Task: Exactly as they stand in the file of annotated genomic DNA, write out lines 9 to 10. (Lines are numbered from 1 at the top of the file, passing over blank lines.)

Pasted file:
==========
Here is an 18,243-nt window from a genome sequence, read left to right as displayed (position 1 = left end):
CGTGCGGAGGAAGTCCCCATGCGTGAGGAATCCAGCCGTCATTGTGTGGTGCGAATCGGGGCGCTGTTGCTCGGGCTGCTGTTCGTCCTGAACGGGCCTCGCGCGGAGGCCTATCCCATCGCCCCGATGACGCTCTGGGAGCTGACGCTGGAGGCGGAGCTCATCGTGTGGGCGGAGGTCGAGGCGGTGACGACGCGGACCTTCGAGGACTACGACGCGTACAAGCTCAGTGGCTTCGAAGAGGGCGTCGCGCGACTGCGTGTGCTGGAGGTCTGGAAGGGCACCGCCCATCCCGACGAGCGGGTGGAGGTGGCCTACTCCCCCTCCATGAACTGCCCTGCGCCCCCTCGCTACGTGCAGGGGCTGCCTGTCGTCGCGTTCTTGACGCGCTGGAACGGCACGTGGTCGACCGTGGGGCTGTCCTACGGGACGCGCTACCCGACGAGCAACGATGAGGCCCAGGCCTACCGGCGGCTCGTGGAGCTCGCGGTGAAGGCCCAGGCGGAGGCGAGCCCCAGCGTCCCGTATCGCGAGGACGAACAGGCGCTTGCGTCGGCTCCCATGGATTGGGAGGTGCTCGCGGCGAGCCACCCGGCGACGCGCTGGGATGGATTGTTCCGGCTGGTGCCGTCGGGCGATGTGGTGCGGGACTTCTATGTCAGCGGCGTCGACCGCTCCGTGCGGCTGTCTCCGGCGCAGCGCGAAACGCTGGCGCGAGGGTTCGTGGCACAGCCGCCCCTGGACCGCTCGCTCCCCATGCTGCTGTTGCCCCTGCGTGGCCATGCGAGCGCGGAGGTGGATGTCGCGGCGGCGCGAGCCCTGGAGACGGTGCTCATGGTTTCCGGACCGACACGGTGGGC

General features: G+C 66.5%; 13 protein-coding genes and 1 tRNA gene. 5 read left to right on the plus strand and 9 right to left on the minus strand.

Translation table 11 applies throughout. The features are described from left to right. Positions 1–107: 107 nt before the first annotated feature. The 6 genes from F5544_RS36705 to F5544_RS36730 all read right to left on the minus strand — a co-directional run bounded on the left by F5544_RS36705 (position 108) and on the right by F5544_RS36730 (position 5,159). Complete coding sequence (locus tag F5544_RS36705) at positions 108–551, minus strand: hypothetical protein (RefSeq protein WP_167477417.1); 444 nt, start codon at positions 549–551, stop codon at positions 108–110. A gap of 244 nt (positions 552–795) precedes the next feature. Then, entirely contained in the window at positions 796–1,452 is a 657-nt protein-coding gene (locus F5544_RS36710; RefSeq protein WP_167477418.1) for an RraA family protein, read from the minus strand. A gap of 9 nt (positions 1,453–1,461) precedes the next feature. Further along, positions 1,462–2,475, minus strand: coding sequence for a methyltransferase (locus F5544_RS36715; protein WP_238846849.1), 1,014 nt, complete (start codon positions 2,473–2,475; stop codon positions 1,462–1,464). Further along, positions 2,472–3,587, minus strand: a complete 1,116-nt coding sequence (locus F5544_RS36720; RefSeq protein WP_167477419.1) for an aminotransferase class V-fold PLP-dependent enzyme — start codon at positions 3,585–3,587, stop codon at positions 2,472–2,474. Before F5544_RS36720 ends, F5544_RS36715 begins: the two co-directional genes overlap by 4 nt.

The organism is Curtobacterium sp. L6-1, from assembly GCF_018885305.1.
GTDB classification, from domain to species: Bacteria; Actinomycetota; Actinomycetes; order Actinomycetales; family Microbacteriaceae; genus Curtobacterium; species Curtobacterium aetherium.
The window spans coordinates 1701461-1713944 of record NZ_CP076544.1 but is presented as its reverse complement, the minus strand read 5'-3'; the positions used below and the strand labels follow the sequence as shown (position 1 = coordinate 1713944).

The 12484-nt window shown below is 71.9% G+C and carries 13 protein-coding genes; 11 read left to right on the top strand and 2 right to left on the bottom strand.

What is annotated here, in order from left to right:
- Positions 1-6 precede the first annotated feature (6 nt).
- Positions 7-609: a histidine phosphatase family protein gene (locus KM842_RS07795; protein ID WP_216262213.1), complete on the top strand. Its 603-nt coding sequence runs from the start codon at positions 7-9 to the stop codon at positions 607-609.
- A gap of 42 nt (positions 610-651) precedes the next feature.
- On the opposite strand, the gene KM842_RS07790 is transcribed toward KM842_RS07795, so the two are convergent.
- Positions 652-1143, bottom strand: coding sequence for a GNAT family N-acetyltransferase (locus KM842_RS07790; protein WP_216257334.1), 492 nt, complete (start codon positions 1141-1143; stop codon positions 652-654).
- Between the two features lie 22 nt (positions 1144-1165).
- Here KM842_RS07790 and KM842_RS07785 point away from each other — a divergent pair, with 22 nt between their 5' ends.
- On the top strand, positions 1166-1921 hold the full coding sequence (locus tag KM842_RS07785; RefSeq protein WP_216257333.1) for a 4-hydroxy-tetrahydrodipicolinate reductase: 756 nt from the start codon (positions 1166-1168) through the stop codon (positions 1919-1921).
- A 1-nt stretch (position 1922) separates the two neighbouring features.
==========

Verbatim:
What is annotated here, in order from left to right:
- Positions 1-6 precede the first annotated feature (6 nt).